Evaluating the Impact of a Cross-Group Friendship Intervention on Early Adolescents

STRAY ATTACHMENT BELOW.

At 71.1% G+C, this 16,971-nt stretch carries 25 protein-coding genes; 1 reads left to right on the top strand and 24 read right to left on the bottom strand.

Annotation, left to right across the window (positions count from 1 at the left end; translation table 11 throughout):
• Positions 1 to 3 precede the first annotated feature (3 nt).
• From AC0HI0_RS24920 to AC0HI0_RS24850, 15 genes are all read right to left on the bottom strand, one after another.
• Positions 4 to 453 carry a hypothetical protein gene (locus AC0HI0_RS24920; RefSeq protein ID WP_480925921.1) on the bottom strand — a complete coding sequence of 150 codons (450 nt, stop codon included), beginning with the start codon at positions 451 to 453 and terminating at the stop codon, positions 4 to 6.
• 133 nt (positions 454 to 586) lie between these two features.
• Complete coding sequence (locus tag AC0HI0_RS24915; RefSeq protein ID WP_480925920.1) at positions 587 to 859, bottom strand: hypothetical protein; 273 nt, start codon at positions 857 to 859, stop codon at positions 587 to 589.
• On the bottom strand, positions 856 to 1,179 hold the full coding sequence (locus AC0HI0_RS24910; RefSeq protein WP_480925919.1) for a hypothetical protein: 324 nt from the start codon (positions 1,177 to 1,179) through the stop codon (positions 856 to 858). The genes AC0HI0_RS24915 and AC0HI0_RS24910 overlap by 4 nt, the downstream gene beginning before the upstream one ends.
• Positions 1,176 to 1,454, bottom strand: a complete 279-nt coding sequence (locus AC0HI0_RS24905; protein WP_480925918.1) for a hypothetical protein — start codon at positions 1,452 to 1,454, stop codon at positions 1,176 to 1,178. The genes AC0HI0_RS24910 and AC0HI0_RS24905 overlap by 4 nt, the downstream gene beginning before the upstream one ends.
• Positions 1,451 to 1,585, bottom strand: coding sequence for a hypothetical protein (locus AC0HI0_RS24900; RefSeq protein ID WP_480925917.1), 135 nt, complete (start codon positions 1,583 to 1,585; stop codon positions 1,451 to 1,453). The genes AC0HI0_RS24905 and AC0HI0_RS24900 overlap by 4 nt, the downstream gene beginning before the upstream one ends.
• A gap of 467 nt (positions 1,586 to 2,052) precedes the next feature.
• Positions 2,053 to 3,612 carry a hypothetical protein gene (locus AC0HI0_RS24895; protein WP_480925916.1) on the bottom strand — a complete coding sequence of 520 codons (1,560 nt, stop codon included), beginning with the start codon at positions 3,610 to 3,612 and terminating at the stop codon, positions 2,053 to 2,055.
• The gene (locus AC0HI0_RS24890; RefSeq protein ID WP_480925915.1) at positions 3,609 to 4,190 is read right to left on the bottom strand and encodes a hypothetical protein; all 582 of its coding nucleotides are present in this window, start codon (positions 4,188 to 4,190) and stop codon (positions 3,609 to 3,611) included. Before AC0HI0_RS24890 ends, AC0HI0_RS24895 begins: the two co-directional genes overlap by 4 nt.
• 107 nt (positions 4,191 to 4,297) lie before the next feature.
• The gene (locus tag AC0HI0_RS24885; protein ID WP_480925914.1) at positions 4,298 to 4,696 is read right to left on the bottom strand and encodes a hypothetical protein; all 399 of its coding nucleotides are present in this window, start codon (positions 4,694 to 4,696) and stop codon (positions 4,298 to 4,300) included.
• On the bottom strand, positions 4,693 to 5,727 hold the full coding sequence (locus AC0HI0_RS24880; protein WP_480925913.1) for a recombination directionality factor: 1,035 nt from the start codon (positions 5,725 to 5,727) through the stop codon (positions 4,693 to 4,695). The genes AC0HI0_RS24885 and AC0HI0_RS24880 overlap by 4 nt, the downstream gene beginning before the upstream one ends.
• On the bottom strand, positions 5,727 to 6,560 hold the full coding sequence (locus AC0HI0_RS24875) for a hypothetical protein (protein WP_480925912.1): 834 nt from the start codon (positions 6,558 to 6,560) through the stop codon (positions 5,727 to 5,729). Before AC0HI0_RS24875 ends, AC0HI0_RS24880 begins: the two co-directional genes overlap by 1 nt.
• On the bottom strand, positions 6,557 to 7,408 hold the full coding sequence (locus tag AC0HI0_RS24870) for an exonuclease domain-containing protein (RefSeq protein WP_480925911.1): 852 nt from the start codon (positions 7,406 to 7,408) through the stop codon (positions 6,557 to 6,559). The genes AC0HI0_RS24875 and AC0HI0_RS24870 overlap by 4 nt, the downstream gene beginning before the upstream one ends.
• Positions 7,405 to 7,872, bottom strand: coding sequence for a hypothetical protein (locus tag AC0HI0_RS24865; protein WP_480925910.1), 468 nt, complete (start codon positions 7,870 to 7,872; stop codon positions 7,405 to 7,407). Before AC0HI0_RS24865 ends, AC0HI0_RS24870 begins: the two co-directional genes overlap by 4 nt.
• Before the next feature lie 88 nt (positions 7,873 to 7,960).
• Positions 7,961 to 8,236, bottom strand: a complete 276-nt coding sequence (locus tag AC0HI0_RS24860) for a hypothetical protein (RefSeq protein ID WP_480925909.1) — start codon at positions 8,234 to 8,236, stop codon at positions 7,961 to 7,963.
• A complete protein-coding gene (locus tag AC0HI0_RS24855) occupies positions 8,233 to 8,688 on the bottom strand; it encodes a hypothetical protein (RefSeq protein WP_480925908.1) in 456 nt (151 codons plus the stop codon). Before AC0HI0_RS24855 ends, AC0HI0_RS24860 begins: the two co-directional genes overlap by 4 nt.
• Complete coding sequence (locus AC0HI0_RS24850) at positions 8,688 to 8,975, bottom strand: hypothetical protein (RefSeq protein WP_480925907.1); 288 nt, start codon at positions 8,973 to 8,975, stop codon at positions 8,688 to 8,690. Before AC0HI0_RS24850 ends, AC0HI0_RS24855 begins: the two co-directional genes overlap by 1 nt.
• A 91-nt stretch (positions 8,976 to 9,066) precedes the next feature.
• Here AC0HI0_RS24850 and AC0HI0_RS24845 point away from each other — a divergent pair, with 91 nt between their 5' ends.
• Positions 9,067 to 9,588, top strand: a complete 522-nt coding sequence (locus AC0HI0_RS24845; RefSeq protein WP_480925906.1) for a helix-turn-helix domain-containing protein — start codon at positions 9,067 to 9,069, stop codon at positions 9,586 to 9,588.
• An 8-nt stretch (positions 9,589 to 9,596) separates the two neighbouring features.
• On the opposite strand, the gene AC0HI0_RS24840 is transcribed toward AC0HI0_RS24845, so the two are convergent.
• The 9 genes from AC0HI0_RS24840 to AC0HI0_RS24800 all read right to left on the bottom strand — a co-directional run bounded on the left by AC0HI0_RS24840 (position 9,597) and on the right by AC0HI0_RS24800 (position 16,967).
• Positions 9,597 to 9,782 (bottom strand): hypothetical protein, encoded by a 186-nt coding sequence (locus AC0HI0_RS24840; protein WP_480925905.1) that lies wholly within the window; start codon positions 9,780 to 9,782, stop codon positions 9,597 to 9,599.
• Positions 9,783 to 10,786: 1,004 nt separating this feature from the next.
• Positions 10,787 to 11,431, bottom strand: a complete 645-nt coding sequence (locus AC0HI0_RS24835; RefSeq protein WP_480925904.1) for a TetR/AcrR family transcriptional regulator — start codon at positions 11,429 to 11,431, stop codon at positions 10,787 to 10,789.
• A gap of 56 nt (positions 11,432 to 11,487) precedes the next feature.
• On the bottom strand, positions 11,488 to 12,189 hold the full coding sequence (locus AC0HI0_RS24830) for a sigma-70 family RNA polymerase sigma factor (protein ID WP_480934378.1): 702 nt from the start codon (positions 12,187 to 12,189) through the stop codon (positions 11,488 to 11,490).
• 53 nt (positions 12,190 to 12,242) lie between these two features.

The rapidly changing ethnic composition of the United States has resulted in a heightened need to create inclusive environments within schools. Research suggests that intergroup contact, specifically cross-group friendships, can positively impact students in diverse school contexts. Cross-group friendships have been associated with less peer victimization, better leadership skills, and heightened levels of psychosocial safety among youth. In this study, an existing adult friendship intervention (the Fast Friends Task) was adapted for adolescents and implemented in the school context. The effects of participation in the intervention on interpersonal closeness, ethnocultural empathy, and outgroup attitudes were examined. Middle school participants (N = 139) were paired with same-sex partners from different ethnic backgrounds and assigned to the control group or intervention group. Data were collected through pre- and post-surveys. Research questions were (a) does the adapted version of the Fast Friends Task generate interpersonal closeness, (b) does participation in the adapted Fast Friends Task increase empathy, and is empathy a mediator of the relationship between interpersonal closeness and outgroup attitudes, and (c) does participation in the adapted Fast Friends Task improve outgroup attitudes and increase early adolescents’ desire to interact with outgroup members? Results of a series of two-way mixed level analyses of variance indicated interactions between intervention and time on interpersonal closeness and desire to interact with outgroup members. The intervention did not result in changes in ethnocultural empathy, thoughts or warmth towards the outgroup. Implications and limitations of the study are discussed.